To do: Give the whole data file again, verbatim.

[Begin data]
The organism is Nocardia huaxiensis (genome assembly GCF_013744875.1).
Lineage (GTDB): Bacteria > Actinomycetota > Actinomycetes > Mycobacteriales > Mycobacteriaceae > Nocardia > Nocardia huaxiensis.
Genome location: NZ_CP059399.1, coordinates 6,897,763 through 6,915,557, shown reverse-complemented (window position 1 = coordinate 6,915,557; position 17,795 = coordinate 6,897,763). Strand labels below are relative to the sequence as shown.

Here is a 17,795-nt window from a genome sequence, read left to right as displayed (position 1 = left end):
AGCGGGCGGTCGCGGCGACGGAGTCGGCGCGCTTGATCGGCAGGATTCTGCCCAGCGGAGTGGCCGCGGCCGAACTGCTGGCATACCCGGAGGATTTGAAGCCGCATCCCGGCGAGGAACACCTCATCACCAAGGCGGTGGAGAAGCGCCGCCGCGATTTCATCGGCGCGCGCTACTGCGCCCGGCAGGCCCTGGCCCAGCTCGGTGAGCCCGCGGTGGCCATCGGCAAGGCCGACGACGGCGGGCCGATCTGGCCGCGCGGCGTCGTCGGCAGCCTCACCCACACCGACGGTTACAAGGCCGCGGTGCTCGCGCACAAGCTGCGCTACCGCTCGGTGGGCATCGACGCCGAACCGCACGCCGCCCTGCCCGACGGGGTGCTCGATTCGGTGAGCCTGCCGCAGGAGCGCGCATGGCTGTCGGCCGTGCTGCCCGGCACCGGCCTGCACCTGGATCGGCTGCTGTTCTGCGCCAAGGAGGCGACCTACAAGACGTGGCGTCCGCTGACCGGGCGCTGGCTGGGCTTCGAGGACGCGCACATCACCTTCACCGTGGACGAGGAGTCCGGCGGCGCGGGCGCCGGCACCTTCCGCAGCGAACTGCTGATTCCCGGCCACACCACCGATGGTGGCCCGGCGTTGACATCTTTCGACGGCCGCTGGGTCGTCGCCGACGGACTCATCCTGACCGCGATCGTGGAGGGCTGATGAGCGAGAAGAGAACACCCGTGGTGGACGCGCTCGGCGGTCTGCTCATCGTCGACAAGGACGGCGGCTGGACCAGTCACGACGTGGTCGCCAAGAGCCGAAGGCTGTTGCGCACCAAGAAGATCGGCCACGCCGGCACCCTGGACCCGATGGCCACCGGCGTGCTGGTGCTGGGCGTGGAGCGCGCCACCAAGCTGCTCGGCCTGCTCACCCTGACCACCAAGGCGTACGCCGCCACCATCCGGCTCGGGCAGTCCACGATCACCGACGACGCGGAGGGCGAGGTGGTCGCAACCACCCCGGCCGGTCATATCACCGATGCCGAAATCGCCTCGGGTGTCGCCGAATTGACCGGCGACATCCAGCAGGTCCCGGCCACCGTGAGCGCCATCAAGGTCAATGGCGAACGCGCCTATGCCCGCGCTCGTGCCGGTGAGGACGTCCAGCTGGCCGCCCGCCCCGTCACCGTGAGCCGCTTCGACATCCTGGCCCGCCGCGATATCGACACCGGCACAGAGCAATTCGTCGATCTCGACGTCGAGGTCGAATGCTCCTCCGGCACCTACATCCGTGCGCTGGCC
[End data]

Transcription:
The organism is Nocardia huaxiensis (genome assembly GCF_013744875.1).
Lineage (GTDB): Bacteria > Actinomycetota > Actinomycetes > Mycobacteriales > Mycobacteriaceae > Nocardia > Nocardia huaxiensis.
Genome location: NZ_CP059399.1, coordinates 6,897,763 through 6,915,557, shown reverse-complemented (window position 1 = coordinate 6,915,557; position 17,795 = coordinate 6,897,763). Strand labels below are relative to the sequence as shown.

Here is a 17,795-nt window from a genome sequence, read left to right as displayed (position 1 = left end):
AGCGGGCGGTCGCGGCGACGGAGTCGGCGCGCTTGATCGGCAGGATTCTGCCCAGCGGAGTGGCCGCGGCCGAACTGCTGGCATACCCGGAGGATTTGAAGCCGCATCCCGGCGAGGAACACCTCATCACCAAGGCGGTGGAGAAGCGCCGCCGCGATTTCATCGGCGCGCGCTACTGCGCCCGGCAGGCCCTGGCCCAGCTCGGTGAGCCCGCGGTGGCCATCGGCAAGGCCGACGACGGCGGGCCGATCTGGCCGCGCGGCGTCGTCGGCAGCCTCACCCACACCGACGGTTACAAGGCCGCGGTGCTCGCGCACAAGCTGCGCTACCGCTCGGTGGGCATCGACGCCGAACCGCACGCCGCCCTGCCCGACGGGGTGCTCGATTCGGTGAGCCTGCCGCAGGAGCGCGCATGGCTGTCGGCCGTGCTGCCCGGCACCGGCCTGCACCTGGATCGGCTGCTGTTCTGCGCCAAGGAGGCGACCTACAAGACGTGGCGTCCGCTGACCGGGCGCTGGCTGGGCTTCGAGGACGCGCACATCACCTTCACCGTGGACGAGGAGTCCGGCGGCGCGGGCGCCGGCACCTTCCGCAGCGAACTGCTGATTCCCGGCCACACCACCGATGGTGGCCCGGCGTTGACATCTTTCGACGGCCGCTGGGTCGTCGCCGACGGACTCATCCTGACCGCGATCGTGGAGGGCTGATGAGCGAGAAGAGAACACCCGTGGTGGACGCGCTCGGCGGTCTGCTCATCGTCGACAAGGACGGCGGCTGGACCAGTCACGACGTGGTCGCCAAGAGCCGAAGGCTGTTGCGCACCAAGAAGATCGGCCACGCCGGCACCCTGGACCCGATGGCCACCGGCGTGCTGGTGCTGGGCGTGGAGCGCGCCACCAAGCTGCTCGGCCTGCTCACCCTGACCACCAAGGCGTACGCCGCCACCATCCGGCTCGGGCAGTCCACGATCACCGACGACGCGGAGGGCGAGGTGGTCGCAACCACCCCGGCCGGTCATATCACCGATGCCGAAATCGCCTCGGGTGTCGCCGAATTGACCGGCGACATCCAGCAGGTCCCGGCCACCGTGAGCGCCATCAAGGTCAATGGCGAACGCGCCTATGCCCGCGCTCGTGCCGGTGAGGACGTCCAGCTGGCCGCCCGCCCCGTCACCGTGAGCCGCTTCGACATCCTGGCCCGCCGCGATATCGACACCGGCACAGAGCAATTCGTCGATCTCGACGTCGAGGTCGAATGCTCCTCCGGCACCTACATCCGTGCGCTGGCC